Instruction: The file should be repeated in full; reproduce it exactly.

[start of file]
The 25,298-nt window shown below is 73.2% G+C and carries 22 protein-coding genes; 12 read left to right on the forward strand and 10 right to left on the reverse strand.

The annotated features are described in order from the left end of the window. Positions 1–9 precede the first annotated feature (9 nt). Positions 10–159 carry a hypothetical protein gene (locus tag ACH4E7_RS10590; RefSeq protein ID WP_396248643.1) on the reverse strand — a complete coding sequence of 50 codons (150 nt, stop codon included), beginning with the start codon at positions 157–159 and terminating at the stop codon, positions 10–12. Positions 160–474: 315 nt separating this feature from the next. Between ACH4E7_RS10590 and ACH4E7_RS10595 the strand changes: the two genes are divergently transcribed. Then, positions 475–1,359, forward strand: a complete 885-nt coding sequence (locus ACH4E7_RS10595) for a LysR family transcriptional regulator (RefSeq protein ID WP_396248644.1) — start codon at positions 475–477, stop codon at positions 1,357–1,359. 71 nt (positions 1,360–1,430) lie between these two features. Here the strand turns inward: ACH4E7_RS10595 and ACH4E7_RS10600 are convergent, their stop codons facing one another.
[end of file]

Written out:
The 25,298-nt window shown below is 73.2% G+C and carries 22 protein-coding genes; 12 read left to right on the forward strand and 10 right to left on the reverse strand.

The annotated features are described in order from the left end of the window. Positions 1–9 precede the first annotated feature (9 nt). Positions 10–159 carry a hypothetical protein gene (locus tag ACH4E7_RS10590; RefSeq protein ID WP_396248643.1) on the reverse strand — a complete coding sequence of 50 codons (150 nt, stop codon included), beginning with the start codon at positions 157–159 and terminating at the stop codon, positions 10–12. Positions 160–474: 315 nt separating this feature from the next. Between ACH4E7_RS10590 and ACH4E7_RS10595 the strand changes: the two genes are divergently transcribed. Then, positions 475–1,359, forward strand: a complete 885-nt coding sequence (locus ACH4E7_RS10595) for a LysR family transcriptional regulator (RefSeq protein ID WP_396248644.1) — start codon at positions 475–477, stop codon at positions 1,357–1,359. 71 nt (positions 1,360–1,430) lie between these two features. Here the strand turns inward: ACH4E7_RS10595 and ACH4E7_RS10600 are convergent, their stop codons facing one another.